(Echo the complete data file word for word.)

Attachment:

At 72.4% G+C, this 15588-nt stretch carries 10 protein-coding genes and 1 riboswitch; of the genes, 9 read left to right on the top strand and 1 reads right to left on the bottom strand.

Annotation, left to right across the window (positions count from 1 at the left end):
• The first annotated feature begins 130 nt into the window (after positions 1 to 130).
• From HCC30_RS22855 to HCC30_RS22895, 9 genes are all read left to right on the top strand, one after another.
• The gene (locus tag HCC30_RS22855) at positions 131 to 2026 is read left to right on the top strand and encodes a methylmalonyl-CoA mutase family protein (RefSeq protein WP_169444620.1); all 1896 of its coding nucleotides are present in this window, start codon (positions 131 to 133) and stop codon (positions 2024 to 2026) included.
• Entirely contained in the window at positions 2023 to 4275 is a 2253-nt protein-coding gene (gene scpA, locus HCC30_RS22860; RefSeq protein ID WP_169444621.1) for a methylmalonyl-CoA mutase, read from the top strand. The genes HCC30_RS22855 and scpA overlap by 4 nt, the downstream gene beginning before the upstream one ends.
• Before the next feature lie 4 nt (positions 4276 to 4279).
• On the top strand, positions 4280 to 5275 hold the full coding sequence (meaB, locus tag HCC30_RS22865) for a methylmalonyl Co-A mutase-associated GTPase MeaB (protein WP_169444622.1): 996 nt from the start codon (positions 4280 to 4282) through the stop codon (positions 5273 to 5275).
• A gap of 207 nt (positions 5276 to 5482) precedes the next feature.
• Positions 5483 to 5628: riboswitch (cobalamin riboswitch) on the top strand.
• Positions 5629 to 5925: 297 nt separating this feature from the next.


At 72.4% G+C, this 15588-nt stretch carries 10 protein-coding genes and 1 riboswitch; of the genes, 9 read left to right on the top strand and 1 reads right to left on the bottom strand.

Annotation, left to right across the window (positions count from 1 at the left end):
• The first annotated feature begins 130 nt into the window (after positions 1 to 130).
• From HCC30_RS22855 to HCC30_RS22895, 9 genes are all read left to right on the top strand, one after another.
• The gene (locus tag HCC30_RS22855) at positions 131 to 2026 is read left to right on the top strand and encodes a methylmalonyl-CoA mutase family protein (RefSeq protein WP_169444620.1); all 1896 of its coding nucleotides are present in this window, start codon (positions 131 to 133) and stop codon (positions 2024 to 2026) included.
• Entirely contained in the window at positions 2023 to 4275 is a 2253-nt protein-coding gene (gene scpA, locus HCC30_RS22860; RefSeq protein ID WP_169444621.1) for a methylmalonyl-CoA mutase, read from the top strand. The genes HCC30_RS22855 and scpA overlap by 4 nt, the downstream gene beginning before the upstream one ends.
• Before the next feature lie 4 nt (positions 4276 to 4279).
• On the top strand, positions 4280 to 5275 hold the full coding sequence (meaB, locus tag HCC30_RS22865) for a methylmalonyl Co-A mutase-associated GTPase MeaB (protein WP_169444622.1): 996 nt from the start codon (positions 4280 to 4282) through the stop codon (positions 5273 to 5275).
• A gap of 207 nt (positions 5276 to 5482) precedes the next feature.
• Positions 5483 to 5628: riboswitch (cobalamin riboswitch) on the top strand.
• Positions 5629 to 5925: 297 nt separating this feature from the next.